Guest Columnist

Tolling is valuable tool in transportation funding toolbox

Traffic travels on Interstate 80, seen from Half Moon Ave SW south of Tiffin on Monday, Jan. 25, 2016. (Liz Martin/The Gazette)
Traffic travels on Interstate 80, seen from Half Moon Ave SW south of Tiffin on Monday, Jan. 25, 2016. (Liz Martin/The Gazette)

The American Trucking Associations has called on Congress to increase diesel and gasoline taxes by 20 cents a gallon to replenish the Federal Highway Trust Fund and rebuild America’s crumbling infrastructure. In an Op-Ed in The Gazette last Sunday, Chris Spear, ATA’s president and CEO, made the argument for increasing fuel taxes by quoting former President Ronald Reagan.

As the representative of the tolling industry, my association agrees with the conservative principles advanced by Reagan that paying for our transportation system should not increase the federal deficit nor add to the taxes we will all pay and that users of the system should be the ones to pay for it. That’s exactly the role that tolling plays across the country.

Like most other transportation associations, we support efforts to replenish the Highway Trust Fund by increasing the fuel tax. We also need more access to tolling, which is why President Donald Trump has called for lifting the ban on tolling interstate highways for the purpose of reconstruction. Lifting this ban would allow states and localities to make the best decisions to meet their own transportation challenges. However, in making his pitch to invest more in highways, Spear felt the need to criticize the tolling industry with misleading and erroneous statements. We’re here to set the record straight.

Spear denigrates highway tolls as a “fake funding scheme.” This is clearly inaccurate and misleading. The tens of millions of Americans who make 5.7 billion trips annually on America’s 6,200 miles of toll roads, bridges, and tunnels in 35 states clearly don’t think highway tolls are a fake funding scheme. Some of the highest capacity, interstate-quality highways in America would never have been built without tolling. Indeed, most of Spear’s trucking company members use toll roads every day to deliver products to market because toll roads are the safest roads in the country and provide superior service in terms of safety, reliability, and operational certainty.

He misleads again when he says that “as much as 35 cents of every dollar is wasted on administrative and overhead costs rather than on road maintenance.” Toll collection costs were higher in 1982—36 years ago — the year Spear says Ronald Reagan and the nation “last faced deteriorating infrastructure.” In 1982, toll collection was manual — in other words, you stopped at a barrier to hand your money to a person. Today, most tolls are collected electronically at highway speeds, the cost of collection has dropped significantly, and this trend will continue.

Simply comparing the cost of collecting tolls versus fuel taxes ignores one of the most fundamental cost advantages of toll finance: the time value of money. If we were to build a 50-mile toll road today, we would issue debt (much like a mortgage on your home) and use the debt financing to build the entire road all at once, perhaps in as little as two years. If we were to build that same road using fuel taxes, it would probably take us at least 10 years or more to complete the project because only a small portion of the fuel tax revenue would be available each year through annual or biannual state and federal appropriations. The longer construction period would be accompanied by increases in the cost of labor, materials, equipment, and delays for all motorists who are forced to operate their vehicles in a construction zone for eight more years.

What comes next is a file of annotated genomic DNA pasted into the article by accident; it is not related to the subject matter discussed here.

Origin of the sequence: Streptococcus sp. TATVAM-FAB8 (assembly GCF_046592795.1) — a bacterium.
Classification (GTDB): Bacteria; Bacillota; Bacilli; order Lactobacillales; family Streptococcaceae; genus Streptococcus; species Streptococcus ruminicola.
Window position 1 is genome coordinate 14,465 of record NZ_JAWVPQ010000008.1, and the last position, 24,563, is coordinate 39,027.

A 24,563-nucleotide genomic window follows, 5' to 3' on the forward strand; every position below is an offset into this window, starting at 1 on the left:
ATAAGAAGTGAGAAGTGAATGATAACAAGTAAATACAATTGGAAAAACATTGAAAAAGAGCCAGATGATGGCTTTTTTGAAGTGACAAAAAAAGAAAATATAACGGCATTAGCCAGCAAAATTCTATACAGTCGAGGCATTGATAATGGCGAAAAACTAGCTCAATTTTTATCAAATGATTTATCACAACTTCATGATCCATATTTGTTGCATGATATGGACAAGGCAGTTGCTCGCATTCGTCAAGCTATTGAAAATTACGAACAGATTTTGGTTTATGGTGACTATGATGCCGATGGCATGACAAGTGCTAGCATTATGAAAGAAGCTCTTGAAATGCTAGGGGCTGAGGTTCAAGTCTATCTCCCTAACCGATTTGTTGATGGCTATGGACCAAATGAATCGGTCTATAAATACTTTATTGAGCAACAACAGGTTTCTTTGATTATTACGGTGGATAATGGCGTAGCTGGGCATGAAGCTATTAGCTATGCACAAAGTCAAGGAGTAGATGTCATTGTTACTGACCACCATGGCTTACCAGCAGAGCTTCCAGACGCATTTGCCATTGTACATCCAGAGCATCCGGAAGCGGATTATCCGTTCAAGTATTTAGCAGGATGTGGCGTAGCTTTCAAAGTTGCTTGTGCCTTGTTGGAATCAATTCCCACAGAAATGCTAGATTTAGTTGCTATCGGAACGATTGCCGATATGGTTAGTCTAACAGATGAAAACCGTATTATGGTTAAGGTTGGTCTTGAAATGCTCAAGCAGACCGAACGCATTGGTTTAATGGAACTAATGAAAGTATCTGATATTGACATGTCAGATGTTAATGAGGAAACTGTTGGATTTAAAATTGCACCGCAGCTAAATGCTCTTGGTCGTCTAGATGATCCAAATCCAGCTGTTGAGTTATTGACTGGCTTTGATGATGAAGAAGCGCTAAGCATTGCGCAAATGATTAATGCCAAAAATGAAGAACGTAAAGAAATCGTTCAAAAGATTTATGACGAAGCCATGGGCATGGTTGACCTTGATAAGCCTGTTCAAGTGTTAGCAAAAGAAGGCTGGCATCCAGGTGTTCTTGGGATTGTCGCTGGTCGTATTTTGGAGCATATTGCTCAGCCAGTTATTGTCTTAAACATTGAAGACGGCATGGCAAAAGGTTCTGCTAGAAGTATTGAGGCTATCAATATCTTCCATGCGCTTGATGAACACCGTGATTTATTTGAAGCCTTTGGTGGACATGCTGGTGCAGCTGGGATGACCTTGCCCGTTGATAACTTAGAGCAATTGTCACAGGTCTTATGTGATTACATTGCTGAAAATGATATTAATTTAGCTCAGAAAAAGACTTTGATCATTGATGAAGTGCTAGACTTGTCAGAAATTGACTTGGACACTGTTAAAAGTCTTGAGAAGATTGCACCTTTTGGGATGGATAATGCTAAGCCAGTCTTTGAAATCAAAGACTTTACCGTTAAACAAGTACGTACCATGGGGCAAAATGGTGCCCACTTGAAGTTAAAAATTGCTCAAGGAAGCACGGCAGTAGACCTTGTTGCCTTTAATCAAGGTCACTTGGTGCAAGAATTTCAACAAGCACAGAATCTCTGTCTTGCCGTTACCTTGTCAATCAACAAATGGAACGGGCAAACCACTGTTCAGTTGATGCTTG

Finally, Spear misleads the public about the typical cost of tolling when he says that “the toll for driving 10 miles on I-66 express lanes in Northern Virginia hit a ridiculous peak of $47.” This statement confuses a “priced managed lane” with a typical toll road. There is a difference. The toll on a typical toll road like the New Jersey Turnpike is a fixed price and is used to retire the debt on that road and pay for the ongoing maintenance and operation of the toll road.

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In the case of the I-66 express lanes, we are talking about “priced managed lanes,” not typical toll lanes. These priced managed lanes were designed for the specific purpose of taming congestion to ensure that traffic flows smoothly at a minimum speed of 50 mph or higher. In this case, the toll increases as congestion increases and falls as congestion falls. The $47 figure that Mr. Spear cites is the peak toll that very few people pay. In fact, only .08% of express lane trips paid a toll higher than $40. The Virginia Department of Transportation data show that the average round-trip price on the I-66 express lanes for the month of January 2018 was $12.37, $8.07 eastbound and $4.30 westbound. Out of 594,381 trips in January, only 461 trips were priced at $40 or more, or 0.08% of all express lane trips.

It’s unfortunate that Spear insists on making misleading and erroneous statements about tolling in his quest to increase fuel taxes and strengthen the Federal Highway Trust Fund. We won’t solve our nation’s infrastructure funding crisis using only fuel tax supported roads or only toll roads. We need both. While tolling isn’t the only solution, it is a proven and valuable tool in the toolbox that works very well under the right circumstances. There are no free roads. Tackling our complex transportation challenges will require honest dialogue, not scare tactics and falsehoods.

• Patrick Jones is executive director and CEO of the International Bridge, Tunnel and Turnpike Association.

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